Graphite Bio’s ambitions to use gene editing to treat sickle cell anemia have suffered a setback. The first patient given the experimental therapy developed a serious blood complication, leading the company to clinical trial pause.
The problem, which Graphite Bio characterized as a “serious and unexpected adverse event,” was pancytopenia, a decrease in the number of blood cells. This complication requires treatment with blood transfusions and growth factors to raise this number. The FDA has been notified of the complication, which the company says is likely related to its experimental treatment. Although the regulator has not placed a clinical hold on the study, South San Francisco-based Graphite Bio is putting it on hold for now as it continues to evaluate the adverse event.
“Although the event did not meet the requirements to suspend the study, based on the developing clinical data, Graphite Bio has decided to voluntarily pause the study,” the company said in a statement after the market closed on Thursday.
Sickle cell disease results from a genetic mutation that causes red blood cells to take on a crescent shape, which slows or blocks blood flow and leads to anemia, among other problems. There are medications to treat the disorder. Oxbryta, developed by Global Blood Therapeutics (acquired last year by Pfizer for $5.4 billion) addresses the underlying cause of the disease, but this small molecule drug must be taken chronically. Graphite Bio is one of several biotech companies developing genetic medicines designed for single treatments.
Graphite Bio’s therapy, nulabeglogene autogedtemcel (nula-cel), is made by ex vivo editing a patient’s hematopoietic stem cells to correct the mutation that causes sickle cell disease. These CRISPR-edited cells are then infused back into the patient. By replacing enough of the patient’s hematopoietic stem cells with these gene-corrected cells, the approach is hoped to lead to a cure for the blood disorder.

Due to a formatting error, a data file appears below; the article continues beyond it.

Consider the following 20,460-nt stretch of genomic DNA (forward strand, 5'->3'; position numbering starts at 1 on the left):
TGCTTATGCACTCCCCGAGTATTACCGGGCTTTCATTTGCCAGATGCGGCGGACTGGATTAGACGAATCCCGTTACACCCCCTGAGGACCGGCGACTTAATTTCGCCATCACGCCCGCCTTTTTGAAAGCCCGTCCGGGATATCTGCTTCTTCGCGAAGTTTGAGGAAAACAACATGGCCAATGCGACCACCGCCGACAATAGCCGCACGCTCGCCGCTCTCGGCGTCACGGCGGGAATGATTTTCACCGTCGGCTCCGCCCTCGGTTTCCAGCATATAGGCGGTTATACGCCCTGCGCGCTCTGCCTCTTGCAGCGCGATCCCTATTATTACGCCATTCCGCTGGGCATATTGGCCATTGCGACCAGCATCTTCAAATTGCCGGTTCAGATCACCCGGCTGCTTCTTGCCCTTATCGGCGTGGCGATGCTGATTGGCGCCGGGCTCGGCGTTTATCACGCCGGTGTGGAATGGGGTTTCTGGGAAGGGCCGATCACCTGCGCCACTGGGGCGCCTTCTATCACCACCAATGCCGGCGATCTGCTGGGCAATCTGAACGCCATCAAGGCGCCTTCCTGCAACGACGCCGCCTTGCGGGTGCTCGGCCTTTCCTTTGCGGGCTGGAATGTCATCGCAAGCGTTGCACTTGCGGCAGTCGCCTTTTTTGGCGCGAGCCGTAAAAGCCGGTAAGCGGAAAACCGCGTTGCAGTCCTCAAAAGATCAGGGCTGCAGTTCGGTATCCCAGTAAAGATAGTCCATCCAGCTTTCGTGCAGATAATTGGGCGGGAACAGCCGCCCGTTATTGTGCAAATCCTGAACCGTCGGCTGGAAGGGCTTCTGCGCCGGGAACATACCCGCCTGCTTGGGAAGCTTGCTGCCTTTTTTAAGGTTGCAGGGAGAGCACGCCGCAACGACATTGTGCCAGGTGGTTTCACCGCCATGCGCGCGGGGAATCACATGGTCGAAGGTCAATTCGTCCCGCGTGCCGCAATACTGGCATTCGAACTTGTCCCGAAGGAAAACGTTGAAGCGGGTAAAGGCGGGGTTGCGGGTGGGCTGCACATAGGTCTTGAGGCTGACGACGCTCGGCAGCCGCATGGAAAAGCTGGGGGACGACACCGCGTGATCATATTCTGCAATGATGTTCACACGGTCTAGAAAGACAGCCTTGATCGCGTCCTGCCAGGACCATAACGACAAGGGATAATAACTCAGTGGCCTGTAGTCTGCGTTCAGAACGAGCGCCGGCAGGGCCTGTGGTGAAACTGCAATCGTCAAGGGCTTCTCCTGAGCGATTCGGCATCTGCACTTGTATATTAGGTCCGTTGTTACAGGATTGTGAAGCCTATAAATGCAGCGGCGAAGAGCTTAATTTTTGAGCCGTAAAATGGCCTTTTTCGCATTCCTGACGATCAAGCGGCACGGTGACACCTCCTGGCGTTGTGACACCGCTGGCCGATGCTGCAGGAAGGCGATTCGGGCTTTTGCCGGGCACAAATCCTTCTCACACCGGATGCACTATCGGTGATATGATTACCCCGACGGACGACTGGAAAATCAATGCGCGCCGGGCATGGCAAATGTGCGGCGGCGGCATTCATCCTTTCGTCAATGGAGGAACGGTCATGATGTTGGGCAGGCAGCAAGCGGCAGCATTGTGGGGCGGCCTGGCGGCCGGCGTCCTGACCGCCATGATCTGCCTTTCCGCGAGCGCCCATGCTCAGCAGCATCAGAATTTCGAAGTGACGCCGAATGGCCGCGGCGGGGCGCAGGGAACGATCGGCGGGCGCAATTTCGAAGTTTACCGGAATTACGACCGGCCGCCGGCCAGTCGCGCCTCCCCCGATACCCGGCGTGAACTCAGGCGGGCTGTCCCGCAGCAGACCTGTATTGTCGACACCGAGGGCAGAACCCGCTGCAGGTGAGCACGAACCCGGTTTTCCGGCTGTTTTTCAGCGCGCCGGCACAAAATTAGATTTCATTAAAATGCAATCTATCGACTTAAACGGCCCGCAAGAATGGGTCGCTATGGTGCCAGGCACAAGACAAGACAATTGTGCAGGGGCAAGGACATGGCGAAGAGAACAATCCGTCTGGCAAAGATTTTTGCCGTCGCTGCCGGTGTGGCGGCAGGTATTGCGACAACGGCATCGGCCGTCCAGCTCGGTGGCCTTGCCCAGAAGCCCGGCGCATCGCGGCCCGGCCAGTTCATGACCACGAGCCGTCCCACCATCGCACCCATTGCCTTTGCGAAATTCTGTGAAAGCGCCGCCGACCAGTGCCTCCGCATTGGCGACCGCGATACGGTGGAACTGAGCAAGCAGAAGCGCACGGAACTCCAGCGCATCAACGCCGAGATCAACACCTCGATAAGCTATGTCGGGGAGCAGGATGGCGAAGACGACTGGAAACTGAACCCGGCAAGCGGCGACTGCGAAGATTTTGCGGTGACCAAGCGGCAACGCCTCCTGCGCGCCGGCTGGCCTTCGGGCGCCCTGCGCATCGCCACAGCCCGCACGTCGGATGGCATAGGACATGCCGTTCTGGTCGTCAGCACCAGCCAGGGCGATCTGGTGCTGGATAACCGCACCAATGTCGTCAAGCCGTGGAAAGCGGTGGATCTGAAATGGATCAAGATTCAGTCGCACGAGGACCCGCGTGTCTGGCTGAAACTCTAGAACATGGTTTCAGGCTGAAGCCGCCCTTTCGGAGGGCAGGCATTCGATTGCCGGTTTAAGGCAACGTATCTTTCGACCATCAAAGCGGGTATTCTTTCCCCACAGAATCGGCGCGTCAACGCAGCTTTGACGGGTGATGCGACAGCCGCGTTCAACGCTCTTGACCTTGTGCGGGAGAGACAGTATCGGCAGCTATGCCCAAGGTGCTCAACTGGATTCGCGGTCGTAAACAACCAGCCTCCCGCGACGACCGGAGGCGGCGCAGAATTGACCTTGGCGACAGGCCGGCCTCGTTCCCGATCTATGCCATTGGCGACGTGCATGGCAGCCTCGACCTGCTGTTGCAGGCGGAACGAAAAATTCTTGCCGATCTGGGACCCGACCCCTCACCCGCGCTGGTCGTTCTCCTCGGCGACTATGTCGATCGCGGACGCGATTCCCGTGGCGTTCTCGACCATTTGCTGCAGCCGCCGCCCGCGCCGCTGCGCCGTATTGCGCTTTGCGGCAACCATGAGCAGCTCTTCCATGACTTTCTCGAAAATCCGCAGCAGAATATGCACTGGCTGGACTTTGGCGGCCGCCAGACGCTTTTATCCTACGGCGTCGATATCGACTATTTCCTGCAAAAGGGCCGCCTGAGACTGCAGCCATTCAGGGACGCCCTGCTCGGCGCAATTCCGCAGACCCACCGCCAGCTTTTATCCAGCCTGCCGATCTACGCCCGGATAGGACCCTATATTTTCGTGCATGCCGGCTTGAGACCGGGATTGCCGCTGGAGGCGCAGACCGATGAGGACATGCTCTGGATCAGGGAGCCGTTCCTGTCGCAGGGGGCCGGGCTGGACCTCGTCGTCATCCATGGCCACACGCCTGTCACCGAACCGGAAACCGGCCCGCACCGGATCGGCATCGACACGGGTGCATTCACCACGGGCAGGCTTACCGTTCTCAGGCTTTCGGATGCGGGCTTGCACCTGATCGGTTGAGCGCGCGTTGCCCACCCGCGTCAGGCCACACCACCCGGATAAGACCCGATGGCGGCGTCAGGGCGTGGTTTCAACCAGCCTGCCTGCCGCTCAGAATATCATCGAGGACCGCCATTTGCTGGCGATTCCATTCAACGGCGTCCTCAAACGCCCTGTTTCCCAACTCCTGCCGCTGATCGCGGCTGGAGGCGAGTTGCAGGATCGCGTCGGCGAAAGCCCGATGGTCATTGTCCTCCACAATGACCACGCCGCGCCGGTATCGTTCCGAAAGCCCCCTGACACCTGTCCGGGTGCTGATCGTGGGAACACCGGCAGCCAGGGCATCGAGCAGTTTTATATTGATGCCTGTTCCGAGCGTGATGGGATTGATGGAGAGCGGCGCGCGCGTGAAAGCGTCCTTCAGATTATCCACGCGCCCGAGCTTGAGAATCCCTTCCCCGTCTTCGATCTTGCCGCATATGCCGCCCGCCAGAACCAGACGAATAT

The Phase 1/2 trial of nula-cel enrolled its first patient last August. Despite the reported blood complication in this patient, Graphite Bio pointed to some encouraging signs for his therapy. This patient achieved neutrophil engraftment, the production of new white blood cells, which is an indication that the procedure worked. The company also noted that there were no signs of myelodysplasia, a rare blood cancer.
However, the clinical trial pause means Graphite Bio will miss its mid-year goal of providing initial human proof-of-concept data for nula-cel. The setback also affects another program the company is preparing. Graphite Bio said it no longer expects to file a new drug application in mid-2024 for GPH102, a gene-editing therapy for the rare blood disorder beta thalassemia.
The company added that it is working to “identify operating efficiencies” to extend its cash position through at least 2026, language that typically portends layoffs or corporate restructuring. Graphite Bio said it will provide a business update by the end of the current quarter. Shares of Graphite Bio fell more than 42% on Friday morning.